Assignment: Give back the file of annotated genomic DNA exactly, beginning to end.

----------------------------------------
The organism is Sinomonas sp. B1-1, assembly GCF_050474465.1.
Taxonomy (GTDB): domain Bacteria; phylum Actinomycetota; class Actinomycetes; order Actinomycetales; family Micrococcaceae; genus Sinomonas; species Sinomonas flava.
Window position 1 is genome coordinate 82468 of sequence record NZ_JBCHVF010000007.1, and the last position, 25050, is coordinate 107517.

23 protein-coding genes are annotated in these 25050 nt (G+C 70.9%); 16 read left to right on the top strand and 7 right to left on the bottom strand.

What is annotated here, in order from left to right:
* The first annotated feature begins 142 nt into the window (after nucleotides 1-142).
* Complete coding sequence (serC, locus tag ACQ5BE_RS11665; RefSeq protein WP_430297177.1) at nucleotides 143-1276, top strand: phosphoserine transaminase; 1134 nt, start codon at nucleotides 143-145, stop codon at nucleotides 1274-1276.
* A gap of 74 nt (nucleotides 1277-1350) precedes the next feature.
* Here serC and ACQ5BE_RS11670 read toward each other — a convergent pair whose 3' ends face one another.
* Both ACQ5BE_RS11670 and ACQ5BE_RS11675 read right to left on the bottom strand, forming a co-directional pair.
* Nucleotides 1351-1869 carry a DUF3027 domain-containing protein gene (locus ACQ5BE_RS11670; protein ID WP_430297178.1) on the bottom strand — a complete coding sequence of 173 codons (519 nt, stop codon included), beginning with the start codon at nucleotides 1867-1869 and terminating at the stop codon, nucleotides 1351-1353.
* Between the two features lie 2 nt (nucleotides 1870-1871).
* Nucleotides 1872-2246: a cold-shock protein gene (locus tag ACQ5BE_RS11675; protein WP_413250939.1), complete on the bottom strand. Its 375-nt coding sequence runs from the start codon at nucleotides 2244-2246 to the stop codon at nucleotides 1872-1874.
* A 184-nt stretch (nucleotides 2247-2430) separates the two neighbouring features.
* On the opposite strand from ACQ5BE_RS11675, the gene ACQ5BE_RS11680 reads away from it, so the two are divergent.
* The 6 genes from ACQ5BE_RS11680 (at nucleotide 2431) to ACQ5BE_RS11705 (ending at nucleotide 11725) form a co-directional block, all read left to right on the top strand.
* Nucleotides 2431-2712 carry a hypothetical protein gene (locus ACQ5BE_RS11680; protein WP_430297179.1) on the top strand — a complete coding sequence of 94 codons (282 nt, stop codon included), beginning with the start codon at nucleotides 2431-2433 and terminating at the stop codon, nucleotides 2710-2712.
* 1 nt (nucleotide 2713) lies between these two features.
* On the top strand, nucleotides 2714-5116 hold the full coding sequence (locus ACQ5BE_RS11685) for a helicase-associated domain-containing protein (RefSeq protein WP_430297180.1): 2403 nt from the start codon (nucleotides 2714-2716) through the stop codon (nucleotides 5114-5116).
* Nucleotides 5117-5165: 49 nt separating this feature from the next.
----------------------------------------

The organism is Sinomonas sp. B1-1, assembly GCF_050474465.1.
Taxonomy (GTDB): domain Bacteria; phylum Actinomycetota; class Actinomycetes; order Actinomycetales; family Micrococcaceae; genus Sinomonas; species Sinomonas flava.
Window position 1 is genome coordinate 82468 of sequence record NZ_JBCHVF010000007.1, and the last position, 25050, is coordinate 107517.

23 protein-coding genes are annotated in these 25050 nt (G+C 70.9%); 16 read left to right on the top strand and 7 right to left on the bottom strand.

What is annotated here, in order from left to right:
* The first annotated feature begins 142 nt into the window (after nucleotides 1-142).
* Complete coding sequence (serC, locus tag ACQ5BE_RS11665; RefSeq protein WP_430297177.1) at nucleotides 143-1276, top strand: phosphoserine transaminase; 1134 nt, start codon at nucleotides 143-145, stop codon at nucleotides 1274-1276.
* A gap of 74 nt (nucleotides 1277-1350) precedes the next feature.
* Here serC and ACQ5BE_RS11670 read toward each other — a convergent pair whose 3' ends face one another.
* Both ACQ5BE_RS11670 and ACQ5BE_RS11675 read right to left on the bottom strand, forming a co-directional pair.
* Nucleotides 1351-1869 carry a DUF3027 domain-containing protein gene (locus ACQ5BE_RS11670; protein ID WP_430297178.1) on the bottom strand — a complete coding sequence of 173 codons (519 nt, stop codon included), beginning with the start codon at nucleotides 1867-1869 and terminating at the stop codon, nucleotides 1351-1353.
* Between the two features lie 2 nt (nucleotides 1870-1871).
* Nucleotides 1872-2246: a cold-shock protein gene (locus tag ACQ5BE_RS11675; protein WP_413250939.1), complete on the bottom strand. Its 375-nt coding sequence runs from the start codon at nucleotides 2244-2246 to the stop codon at nucleotides 1872-1874.
* A 184-nt stretch (nucleotides 2247-2430) separates the two neighbouring features.
* On the opposite strand from ACQ5BE_RS11675, the gene ACQ5BE_RS11680 reads away from it, so the two are divergent.
* The 6 genes from ACQ5BE_RS11680 (at nucleotide 2431) to ACQ5BE_RS11705 (ending at nucleotide 11725) form a co-directional block, all read left to right on the top strand.
* Nucleotides 2431-2712 carry a hypothetical protein gene (locus ACQ5BE_RS11680; protein WP_430297179.1) on the top strand — a complete coding sequence of 94 codons (282 nt, stop codon included), beginning with the start codon at nucleotides 2431-2433 and terminating at the stop codon, nucleotides 2710-2712.
* 1 nt (nucleotide 2713) lies between these two features.
* On the top strand, nucleotides 2714-5116 hold the full coding sequence (locus ACQ5BE_RS11685) for a helicase-associated domain-containing protein (RefSeq protein WP_430297180.1): 2403 nt from the start codon (nucleotides 2714-2716) through the stop codon (nucleotides 5114-5116).
* Nucleotides 5117-5165: 49 nt separating this feature from the next.